Into the cold morning, a long drive home with the clouds balancing the horizon and falling down the hillsides in grace. And I think of the places I should be, overseas or in a new country or in a city that loves me and loves my writing and invites me out for drinks or to a campfire scene where literary types sip coffee and smoke cigarettes under the canvasing moon, talking of whimsical love, breathing youth like it’s oxygen for everyone to share, to taste, to savor.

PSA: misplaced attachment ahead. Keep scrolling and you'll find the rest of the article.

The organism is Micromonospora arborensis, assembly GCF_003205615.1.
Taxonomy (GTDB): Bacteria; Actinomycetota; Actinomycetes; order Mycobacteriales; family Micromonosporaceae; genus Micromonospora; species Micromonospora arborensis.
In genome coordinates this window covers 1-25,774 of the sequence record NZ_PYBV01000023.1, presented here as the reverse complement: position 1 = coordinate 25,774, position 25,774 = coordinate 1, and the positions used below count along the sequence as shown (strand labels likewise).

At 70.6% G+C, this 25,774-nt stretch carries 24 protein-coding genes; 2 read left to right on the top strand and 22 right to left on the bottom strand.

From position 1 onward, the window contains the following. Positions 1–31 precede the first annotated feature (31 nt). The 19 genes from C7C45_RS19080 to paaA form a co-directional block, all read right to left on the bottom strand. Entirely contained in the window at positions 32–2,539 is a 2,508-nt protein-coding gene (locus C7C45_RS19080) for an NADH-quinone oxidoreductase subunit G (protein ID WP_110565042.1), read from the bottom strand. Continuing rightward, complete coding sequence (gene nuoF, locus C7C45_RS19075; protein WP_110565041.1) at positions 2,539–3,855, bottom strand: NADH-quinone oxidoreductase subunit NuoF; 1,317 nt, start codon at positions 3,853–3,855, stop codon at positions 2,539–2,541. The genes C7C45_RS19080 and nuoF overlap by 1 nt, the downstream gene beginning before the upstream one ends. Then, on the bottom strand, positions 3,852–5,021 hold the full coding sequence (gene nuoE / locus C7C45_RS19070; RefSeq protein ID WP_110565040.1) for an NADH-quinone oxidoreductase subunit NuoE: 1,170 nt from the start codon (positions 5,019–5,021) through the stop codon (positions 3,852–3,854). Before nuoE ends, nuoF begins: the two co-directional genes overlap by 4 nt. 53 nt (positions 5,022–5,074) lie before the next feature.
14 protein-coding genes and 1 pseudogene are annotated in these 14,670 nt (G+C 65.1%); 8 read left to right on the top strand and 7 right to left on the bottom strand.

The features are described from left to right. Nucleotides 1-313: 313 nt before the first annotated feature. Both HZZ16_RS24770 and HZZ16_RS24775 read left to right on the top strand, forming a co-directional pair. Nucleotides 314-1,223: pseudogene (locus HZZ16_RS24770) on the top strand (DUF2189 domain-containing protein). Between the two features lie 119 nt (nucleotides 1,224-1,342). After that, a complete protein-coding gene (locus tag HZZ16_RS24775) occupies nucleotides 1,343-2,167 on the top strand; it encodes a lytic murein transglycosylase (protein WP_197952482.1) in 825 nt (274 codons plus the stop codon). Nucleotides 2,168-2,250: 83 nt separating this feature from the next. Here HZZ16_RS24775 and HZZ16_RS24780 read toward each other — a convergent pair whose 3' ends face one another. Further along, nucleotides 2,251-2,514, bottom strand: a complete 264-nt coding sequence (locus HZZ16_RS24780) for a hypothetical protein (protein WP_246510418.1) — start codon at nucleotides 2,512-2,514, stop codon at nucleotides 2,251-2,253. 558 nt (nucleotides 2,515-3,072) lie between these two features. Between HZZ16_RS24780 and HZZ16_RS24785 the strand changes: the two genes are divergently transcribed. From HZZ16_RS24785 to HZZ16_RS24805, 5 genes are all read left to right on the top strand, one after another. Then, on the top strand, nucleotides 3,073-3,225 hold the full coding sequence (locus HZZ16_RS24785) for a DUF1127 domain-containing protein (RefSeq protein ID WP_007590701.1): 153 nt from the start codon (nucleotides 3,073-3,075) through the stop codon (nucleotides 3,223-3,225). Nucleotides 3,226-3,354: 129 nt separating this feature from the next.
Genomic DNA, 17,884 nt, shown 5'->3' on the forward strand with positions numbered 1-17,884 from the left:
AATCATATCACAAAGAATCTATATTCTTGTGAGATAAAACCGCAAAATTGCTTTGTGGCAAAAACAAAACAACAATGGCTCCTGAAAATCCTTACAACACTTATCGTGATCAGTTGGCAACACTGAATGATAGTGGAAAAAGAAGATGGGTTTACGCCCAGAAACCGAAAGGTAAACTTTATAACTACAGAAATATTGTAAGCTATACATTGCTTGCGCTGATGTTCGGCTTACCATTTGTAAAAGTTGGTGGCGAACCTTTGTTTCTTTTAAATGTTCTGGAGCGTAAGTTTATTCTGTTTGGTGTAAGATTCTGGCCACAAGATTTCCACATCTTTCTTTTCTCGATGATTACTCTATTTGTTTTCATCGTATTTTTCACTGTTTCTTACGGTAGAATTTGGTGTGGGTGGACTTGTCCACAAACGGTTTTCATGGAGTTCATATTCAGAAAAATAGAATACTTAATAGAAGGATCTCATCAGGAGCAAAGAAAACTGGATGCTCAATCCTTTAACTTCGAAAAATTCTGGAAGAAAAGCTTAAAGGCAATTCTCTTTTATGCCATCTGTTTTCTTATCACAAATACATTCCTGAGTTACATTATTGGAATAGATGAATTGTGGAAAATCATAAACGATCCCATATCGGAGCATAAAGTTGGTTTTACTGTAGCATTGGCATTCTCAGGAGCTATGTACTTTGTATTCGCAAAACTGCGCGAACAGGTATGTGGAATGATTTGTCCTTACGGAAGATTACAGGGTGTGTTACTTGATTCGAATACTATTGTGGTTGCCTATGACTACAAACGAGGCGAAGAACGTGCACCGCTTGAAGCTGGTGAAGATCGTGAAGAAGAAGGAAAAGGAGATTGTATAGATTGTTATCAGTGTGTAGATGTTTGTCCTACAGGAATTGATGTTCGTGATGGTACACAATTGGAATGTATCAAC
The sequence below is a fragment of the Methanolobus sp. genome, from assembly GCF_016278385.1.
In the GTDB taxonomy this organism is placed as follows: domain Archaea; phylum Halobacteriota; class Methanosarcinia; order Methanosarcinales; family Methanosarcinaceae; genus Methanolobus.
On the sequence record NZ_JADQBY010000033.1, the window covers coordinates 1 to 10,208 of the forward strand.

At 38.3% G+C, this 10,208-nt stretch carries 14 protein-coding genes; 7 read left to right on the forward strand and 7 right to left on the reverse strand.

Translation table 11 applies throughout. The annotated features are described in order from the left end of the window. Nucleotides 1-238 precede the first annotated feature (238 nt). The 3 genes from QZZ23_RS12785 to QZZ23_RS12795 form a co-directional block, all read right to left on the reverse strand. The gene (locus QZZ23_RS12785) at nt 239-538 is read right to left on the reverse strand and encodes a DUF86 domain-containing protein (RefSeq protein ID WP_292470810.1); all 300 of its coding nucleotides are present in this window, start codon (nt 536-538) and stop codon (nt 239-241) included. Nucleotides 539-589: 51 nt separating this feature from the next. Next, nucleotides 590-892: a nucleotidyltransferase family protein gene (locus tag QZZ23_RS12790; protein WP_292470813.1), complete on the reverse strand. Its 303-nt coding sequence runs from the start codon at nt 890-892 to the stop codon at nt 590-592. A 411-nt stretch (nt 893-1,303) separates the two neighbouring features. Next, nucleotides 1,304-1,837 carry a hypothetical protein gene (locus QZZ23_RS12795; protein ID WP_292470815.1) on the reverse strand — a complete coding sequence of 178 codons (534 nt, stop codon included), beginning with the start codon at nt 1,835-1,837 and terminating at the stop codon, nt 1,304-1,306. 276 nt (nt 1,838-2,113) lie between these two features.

I see myself there, contributing to the banter. Maybe a girl with dark brown hair hangs on my lap, or maybe she is the first blonde I have ever dated, or maybe she has those reading glasses that frame pretty faces and make them great.
I am reading my novel to her. The campfire flames strike when the plot gets sultry, simmer when I talk of love and anxiety and forgetting the reasons love made me smile. Somehow my words sound nice. Unforced. And I speak them to her in whispers, her lips a few inches away, waiting for me to stop so she can kiss me well, this imaginary girl in this imaginary memory on this very real drive home the morning after Christmas.